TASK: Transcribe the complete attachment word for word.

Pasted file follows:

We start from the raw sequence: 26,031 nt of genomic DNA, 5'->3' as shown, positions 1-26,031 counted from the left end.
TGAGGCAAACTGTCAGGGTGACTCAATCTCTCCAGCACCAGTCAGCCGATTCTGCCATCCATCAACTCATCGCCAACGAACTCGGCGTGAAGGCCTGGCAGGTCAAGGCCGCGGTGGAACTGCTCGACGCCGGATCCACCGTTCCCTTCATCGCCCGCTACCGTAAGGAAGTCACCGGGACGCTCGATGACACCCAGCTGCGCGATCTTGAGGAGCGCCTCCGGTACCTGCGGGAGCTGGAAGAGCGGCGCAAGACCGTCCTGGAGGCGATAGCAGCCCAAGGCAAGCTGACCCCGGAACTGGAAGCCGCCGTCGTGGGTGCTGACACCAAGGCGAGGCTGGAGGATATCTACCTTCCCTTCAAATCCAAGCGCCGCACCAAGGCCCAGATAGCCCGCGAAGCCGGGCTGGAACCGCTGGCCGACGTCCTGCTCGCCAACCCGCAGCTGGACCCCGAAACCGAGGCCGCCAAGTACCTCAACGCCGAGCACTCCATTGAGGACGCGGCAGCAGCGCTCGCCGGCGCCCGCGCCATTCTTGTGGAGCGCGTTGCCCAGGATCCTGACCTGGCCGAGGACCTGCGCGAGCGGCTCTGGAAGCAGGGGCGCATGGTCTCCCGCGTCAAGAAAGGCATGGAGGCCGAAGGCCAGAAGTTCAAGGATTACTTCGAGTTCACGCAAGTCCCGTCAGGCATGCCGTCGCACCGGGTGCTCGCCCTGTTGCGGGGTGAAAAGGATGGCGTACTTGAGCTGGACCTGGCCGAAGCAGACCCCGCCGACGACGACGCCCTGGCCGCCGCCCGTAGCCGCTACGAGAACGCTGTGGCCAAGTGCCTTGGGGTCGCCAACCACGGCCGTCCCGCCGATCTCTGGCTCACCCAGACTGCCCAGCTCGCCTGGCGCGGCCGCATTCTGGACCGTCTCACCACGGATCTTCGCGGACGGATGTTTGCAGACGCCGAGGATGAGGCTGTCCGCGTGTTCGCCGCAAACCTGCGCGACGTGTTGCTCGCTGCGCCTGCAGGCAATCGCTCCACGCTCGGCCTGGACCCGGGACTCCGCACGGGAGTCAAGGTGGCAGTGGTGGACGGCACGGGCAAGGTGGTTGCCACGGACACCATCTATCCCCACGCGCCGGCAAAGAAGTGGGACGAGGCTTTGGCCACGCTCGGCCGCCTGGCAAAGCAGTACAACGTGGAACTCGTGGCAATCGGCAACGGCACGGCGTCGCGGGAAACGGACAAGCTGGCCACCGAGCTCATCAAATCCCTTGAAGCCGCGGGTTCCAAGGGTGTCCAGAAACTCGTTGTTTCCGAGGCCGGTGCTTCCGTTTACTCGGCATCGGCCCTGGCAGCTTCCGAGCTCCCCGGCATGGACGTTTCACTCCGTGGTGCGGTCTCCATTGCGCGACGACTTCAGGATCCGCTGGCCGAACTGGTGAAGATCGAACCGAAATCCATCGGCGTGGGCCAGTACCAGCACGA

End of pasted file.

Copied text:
We start from the raw sequence: 26,031 nt of genomic DNA, 5'->3' as shown, positions 1-26,031 counted from the left end.
TGAGGCAAACTGTCAGGGTGACTCAATCTCTCCAGCACCAGTCAGCCGATTCTGCCATCCATCAACTCATCGCCAACGAACTCGGCGTGAAGGCCTGGCAGGTCAAGGCCGCGGTGGAACTGCTCGACGCCGGATCCACCGTTCCCTTCATCGCCCGCTACCGTAAGGAAGTCACCGGGACGCTCGATGACACCCAGCTGCGCGATCTTGAGGAGCGCCTCCGGTACCTGCGGGAGCTGGAAGAGCGGCGCAAGACCGTCCTGGAGGCGATAGCAGCCCAAGGCAAGCTGACCCCGGAACTGGAAGCCGCCGTCGTGGGTGCTGACACCAAGGCGAGGCTGGAGGATATCTACCTTCCCTTCAAATCCAAGCGCCGCACCAAGGCCCAGATAGCCCGCGAAGCCGGGCTGGAACCGCTGGCCGACGTCCTGCTCGCCAACCCGCAGCTGGACCCCGAAACCGAGGCCGCCAAGTACCTCAACGCCGAGCACTCCATTGAGGACGCGGCAGCAGCGCTCGCCGGCGCCCGCGCCATTCTTGTGGAGCGCGTTGCCCAGGATCCTGACCTGGCCGAGGACCTGCGCGAGCGGCTCTGGAAGCAGGGGCGCATGGTCTCCCGCGTCAAGAAAGGCATGGAGGCCGAAGGCCAGAAGTTCAAGGATTACTTCGAGTTCACGCAAGTCCCGTCAGGCATGCCGTCGCACCGGGTGCTCGCCCTGTTGCGGGGTGAAAAGGATGGCGTACTTGAGCTGGACCTGGCCGAAGCAGACCCCGCCGACGACGACGCCCTGGCCGCCGCCCGTAGCCGCTACGAGAACGCTGTGGCCAAGTGCCTTGGGGTCGCCAACCACGGCCGTCCCGCCGATCTCTGGCTCACCCAGACTGCCCAGCTCGCCTGGCGCGGCCGCATTCTGGACCGTCTCACCACGGATCTTCGCGGACGGATGTTTGCAGACGCCGAGGATGAGGCTGTCCGCGTGTTCGCCGCAAACCTGCGCGACGTGTTGCTCGCTGCGCCTGCAGGCAATCGCTCCACGCTCGGCCTGGACCCGGGACTCCGCACGGGAGTCAAGGTGGCAGTGGTGGACGGCACGGGCAAGGTGGTTGCCACGGACACCATCTATCCCCACGCGCCGGCAAAGAAGTGGGACGAGGCTTTGGCCACGCTCGGCCGCCTGGCAAAGCAGTACAACGTGGAACTCGTGGCAATCGGCAACGGCACGGCGTCGCGGGAAACGGACAAGCTGGCCACCGAGCTCATCAAATCCCTTGAAGCCGCGGGTTCCAAGGGTGTCCAGAAACTCGTTGTTTCCGAGGCCGGTGCTTCCGTTTACTCGGCATCGGCCCTGGCAGCTTCCGAGCTCCCCGGCATGGACGTTTCACTCCGTGGTGCGGTCTCCATTGCGCGACGACTTCAGGATCCGCTGGCCGAACTGGTGAAGATCGAACCGAAATCCATCGGCGTGGGCCAGTACCAGCACGA